Scary Halloween Movies | Arts & Entertainment | Salt Lake City | Salt Lake City Weekly

Scary Halloween Movies 

Creep Shows: A few Halloween movie suggestions for genuine heebie-jeebie moments.

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  • Seven

It’s that time of year again. Yes, Halloween, but more notably, it’s the time of year when the lists of scary movies pop up like plastic skeletons in a bad funhouse. Yes, we know that The Exorcist is the scariest movie ever made—and we know it because we hear it every year.

But Halloween, to me, isn’t about “scary,” it’s about “creepy.” Scares make you jump out of your seat and scream, but then they’re gone. The creeps stay with you forever, and then sneak back up on you in the middle of the night and keep you awake long into the wee hours. Here’s what does that to me—cinematically speaking, at least:

Creepiest psychos: There’s Anthony Perkins’ Norman Bates in Psycho, of course, which pretty much guarantees I can’t sleep in a roadside motel without wondering if I’m being spied on in the shower. And Jack Nicholson’s Jack Torrence in The Shining has made me wonder who might be lurking down the long empty corridor of a big hotel, so I pretty much can’t stay anywhere away from home that doesn’t creep me out. Anthony Hopkins’ Hannibal Lecter from The Silence of the Lambs prevents me from ever eating fava beans or liver, and after Hannibal, I shall never ever eat a sauteed slice of Ray Liotta’s brains, no matter how nicely it is offered.

Creepiest kids: I must avoid schools, playgrounds, and anywhere else children congregate lest they all suddenly morph into those weird blond kids from Village of the Damned. Wells are right off the list of places I visit in case the little girl from The Ring climbs out and tries to slap me with her hair. Damien, son of Satan, from The Omen has ensured that I will never adopt a child, because you just never know where they came from. I could never go to a high school dance because Carrie (of the movie of the same name) might show up, even though no one wanted her around. And I really hope vampires aren’t real, because if they are, there are probably lots of them around who are like sinister Claudia of Interview with the Vampire—eternally a child, and damned unnerving because of that.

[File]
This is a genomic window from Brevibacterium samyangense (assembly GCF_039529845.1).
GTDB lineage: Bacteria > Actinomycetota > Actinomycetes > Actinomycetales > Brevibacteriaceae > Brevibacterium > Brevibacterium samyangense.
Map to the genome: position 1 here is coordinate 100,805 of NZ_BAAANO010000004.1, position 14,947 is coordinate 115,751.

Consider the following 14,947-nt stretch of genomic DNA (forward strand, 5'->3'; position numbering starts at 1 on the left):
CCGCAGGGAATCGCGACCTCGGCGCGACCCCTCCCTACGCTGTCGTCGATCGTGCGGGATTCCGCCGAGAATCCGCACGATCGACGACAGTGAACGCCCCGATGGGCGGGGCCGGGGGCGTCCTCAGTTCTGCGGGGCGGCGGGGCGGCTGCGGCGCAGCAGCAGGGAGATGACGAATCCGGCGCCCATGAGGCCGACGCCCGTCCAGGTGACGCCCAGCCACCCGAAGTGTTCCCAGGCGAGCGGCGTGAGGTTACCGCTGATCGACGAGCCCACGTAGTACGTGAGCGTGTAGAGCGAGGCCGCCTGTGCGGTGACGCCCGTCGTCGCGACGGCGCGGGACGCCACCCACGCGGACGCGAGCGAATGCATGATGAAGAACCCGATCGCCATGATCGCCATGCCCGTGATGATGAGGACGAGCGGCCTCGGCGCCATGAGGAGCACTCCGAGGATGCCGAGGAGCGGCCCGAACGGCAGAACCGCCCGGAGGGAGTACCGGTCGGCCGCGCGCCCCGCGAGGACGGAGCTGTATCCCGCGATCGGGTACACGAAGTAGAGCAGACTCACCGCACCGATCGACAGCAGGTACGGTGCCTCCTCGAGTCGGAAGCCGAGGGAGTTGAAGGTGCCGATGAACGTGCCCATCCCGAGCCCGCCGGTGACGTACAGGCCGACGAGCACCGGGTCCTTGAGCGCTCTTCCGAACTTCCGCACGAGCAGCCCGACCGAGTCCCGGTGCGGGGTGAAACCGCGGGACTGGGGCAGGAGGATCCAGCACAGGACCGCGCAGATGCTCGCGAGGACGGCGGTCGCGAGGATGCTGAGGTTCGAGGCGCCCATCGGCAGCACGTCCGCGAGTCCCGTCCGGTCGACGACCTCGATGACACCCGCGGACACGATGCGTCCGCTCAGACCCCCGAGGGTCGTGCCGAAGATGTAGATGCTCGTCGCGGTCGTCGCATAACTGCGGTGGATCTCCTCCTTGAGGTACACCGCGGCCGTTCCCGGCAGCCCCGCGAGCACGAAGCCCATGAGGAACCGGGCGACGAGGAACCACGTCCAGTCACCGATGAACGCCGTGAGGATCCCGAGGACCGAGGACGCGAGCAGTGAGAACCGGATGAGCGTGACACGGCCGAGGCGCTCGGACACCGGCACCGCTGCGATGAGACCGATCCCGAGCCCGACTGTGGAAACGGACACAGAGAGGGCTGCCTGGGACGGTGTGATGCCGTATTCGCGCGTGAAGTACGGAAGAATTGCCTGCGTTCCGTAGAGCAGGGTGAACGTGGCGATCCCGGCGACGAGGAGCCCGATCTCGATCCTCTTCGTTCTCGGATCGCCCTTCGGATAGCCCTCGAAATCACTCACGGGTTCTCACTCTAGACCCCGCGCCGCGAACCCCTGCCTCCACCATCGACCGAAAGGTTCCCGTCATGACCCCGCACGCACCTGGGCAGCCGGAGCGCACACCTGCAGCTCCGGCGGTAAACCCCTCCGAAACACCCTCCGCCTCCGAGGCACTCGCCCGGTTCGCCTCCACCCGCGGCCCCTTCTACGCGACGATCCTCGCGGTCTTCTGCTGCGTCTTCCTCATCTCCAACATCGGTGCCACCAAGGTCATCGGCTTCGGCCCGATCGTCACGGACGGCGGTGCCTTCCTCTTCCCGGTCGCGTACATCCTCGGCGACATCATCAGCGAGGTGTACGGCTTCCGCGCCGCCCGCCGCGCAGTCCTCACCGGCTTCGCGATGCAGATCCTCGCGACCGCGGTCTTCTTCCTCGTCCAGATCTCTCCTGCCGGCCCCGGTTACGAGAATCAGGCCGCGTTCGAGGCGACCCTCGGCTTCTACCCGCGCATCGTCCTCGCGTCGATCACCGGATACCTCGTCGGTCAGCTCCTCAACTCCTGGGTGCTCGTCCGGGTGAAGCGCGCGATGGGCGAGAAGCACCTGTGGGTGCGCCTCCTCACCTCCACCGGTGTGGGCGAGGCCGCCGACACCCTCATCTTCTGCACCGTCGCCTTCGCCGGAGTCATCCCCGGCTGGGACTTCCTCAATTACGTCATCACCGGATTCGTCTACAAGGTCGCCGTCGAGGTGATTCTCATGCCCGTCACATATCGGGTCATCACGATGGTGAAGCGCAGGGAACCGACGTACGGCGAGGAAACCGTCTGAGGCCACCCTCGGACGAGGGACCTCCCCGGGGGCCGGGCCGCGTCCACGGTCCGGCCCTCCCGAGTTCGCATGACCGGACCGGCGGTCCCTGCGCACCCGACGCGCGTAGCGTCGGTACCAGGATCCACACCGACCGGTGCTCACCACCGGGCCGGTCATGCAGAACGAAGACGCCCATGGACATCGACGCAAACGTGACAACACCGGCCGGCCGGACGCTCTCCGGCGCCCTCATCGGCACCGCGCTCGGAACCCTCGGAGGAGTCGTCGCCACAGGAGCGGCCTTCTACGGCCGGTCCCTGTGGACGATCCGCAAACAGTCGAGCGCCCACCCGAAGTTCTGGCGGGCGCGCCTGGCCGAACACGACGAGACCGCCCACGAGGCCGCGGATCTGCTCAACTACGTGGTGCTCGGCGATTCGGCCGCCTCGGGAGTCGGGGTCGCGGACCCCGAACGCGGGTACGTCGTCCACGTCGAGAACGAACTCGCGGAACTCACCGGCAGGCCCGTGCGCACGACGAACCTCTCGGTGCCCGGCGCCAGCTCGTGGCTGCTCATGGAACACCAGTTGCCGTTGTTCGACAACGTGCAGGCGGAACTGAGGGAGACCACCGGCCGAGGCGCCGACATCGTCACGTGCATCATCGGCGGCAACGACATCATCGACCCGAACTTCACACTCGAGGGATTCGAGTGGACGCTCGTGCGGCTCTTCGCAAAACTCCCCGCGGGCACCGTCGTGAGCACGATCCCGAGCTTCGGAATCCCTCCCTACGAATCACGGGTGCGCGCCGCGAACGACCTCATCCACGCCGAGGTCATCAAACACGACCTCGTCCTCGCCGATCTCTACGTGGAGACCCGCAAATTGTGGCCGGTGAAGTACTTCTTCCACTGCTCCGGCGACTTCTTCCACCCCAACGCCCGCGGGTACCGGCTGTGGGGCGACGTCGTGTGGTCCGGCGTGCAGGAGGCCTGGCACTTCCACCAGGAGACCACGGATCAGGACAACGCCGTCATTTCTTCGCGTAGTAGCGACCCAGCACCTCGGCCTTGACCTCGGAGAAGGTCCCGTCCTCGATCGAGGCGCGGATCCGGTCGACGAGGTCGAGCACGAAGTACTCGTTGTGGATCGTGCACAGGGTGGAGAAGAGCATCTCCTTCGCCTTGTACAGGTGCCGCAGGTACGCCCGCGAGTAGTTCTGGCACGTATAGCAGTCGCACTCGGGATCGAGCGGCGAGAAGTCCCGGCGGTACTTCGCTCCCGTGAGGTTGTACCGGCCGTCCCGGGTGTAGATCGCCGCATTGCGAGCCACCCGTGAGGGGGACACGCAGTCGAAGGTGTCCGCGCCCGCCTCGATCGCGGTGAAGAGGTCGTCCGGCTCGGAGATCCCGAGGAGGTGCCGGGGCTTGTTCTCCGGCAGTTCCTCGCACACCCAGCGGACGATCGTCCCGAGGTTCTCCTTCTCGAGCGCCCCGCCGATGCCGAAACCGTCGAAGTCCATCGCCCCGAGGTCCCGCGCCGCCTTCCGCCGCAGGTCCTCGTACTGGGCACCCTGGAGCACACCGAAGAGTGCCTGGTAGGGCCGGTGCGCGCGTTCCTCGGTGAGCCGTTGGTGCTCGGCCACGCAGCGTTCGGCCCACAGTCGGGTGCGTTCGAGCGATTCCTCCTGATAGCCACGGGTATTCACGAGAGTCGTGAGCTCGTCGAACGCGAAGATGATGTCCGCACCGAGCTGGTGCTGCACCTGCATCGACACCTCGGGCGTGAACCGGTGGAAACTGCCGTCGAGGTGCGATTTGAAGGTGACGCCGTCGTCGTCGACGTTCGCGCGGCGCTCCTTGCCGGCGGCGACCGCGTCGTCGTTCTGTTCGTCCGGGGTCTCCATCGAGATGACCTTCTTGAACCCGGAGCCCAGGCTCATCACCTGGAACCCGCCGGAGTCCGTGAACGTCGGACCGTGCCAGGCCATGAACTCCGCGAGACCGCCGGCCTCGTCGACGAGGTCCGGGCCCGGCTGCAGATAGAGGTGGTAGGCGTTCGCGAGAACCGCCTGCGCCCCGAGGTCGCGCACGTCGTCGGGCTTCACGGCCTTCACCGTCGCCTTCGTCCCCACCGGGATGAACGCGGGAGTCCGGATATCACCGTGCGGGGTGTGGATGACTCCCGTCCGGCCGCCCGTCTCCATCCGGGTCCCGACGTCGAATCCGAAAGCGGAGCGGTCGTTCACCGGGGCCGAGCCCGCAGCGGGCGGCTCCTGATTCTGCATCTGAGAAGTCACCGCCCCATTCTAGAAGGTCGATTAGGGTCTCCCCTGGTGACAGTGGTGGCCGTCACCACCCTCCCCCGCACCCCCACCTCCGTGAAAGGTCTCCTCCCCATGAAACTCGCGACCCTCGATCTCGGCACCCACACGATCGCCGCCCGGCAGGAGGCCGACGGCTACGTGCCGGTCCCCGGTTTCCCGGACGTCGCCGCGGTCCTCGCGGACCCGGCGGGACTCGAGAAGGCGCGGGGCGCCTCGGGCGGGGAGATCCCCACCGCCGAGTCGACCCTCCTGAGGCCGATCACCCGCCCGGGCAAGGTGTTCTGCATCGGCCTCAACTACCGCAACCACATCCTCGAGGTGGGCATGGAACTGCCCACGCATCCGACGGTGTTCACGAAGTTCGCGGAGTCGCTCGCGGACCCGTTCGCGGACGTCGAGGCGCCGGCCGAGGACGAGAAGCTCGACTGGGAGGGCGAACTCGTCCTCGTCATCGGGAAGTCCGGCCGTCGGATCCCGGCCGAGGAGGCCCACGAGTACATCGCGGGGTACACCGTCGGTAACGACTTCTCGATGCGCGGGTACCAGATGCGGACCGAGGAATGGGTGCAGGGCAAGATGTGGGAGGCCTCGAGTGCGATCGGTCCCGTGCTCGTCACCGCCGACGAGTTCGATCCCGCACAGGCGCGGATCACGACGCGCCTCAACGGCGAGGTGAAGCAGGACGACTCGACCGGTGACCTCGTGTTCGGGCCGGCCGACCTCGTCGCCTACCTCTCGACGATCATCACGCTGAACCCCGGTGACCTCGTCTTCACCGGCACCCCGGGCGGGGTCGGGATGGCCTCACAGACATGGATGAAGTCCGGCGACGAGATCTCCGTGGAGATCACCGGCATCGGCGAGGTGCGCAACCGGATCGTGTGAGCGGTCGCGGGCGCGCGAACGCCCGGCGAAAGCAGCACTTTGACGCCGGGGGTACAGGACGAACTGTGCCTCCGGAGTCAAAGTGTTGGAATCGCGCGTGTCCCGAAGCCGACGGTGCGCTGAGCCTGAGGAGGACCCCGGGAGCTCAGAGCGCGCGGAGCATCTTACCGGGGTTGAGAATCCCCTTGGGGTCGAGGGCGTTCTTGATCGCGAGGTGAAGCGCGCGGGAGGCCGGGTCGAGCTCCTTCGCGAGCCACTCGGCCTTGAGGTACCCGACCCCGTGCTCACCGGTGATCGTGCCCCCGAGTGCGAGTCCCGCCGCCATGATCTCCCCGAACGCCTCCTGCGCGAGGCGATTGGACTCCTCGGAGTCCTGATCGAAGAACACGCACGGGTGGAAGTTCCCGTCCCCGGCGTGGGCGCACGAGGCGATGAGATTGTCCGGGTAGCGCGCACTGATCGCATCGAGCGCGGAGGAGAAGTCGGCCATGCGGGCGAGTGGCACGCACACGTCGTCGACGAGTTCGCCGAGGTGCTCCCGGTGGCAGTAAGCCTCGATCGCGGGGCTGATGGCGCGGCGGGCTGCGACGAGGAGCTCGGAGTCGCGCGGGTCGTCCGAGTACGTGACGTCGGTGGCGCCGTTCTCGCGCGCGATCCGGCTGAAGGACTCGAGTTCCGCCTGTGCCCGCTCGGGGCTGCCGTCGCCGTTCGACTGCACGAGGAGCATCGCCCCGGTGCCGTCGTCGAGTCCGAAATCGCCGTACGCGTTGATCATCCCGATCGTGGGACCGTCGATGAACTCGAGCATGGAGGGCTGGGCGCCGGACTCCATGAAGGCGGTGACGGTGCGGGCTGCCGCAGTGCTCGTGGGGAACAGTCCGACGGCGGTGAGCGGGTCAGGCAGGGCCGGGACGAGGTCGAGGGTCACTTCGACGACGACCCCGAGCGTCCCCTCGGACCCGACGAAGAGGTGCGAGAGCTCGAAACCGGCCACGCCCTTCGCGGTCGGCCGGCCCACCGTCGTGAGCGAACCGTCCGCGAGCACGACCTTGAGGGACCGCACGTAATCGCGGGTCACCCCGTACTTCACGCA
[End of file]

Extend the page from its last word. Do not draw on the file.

Creepiest gifts: I’ve been exaggerating for Halloween-y effect until now—of course, I really love children (even though they can be the only real monsters that exist). But I’m not kidding at all when I say that I almost cannot open a present without hearing Brad Pitt in my head screeching, “What’s in the box? What’s in the box?” Of course, in Seven, he received a terrible gift, and he pretty much knew what was in the box before he asked.

Runner-up: No matter how nice or expensive a beauty product it may be, the moment anyone presents me with a bottle and instructs me, “It puts the lotion on its skin,” a la Jame Gumb in The Silence of the Lambs, I won’t do it—unless I’m in the bottom of a pit and must placate my psychotic kidnapper.

Other top moments of creep on film:

Creepiest aliens: Every time I see that news footage of the spindly ETs on Joaquin Phoenix’s TV in Signs, I am “ooked out” for days.

Creepiest circus folk: The sideshow denizens of Tod Browning’s Freaks. “One of us, one of us, one of us ...” Not that the mean normal girl who taunted them doesn’t deserve what they dish out to her.

Creepiest insects: The nonexistent critters in Bug, the little-seen 2006 psychological horror movie starring Ashley Judd. I cannot scratch an itch without wondering what could be crawling around under my skin, or what I could be convinced into thinking it could be.

Creepiest animals: The flying monkeys of The Wizard of Oz. Needs no further explanation, does it?

Creepiest appliance: The TV in Poltergeist. The rise of cable means no more static on dead channels, but still …

Creepiest workplace: Willy Wonka’s chocolate factory. If I had to work with Oompa-Loompas, I’d quit.

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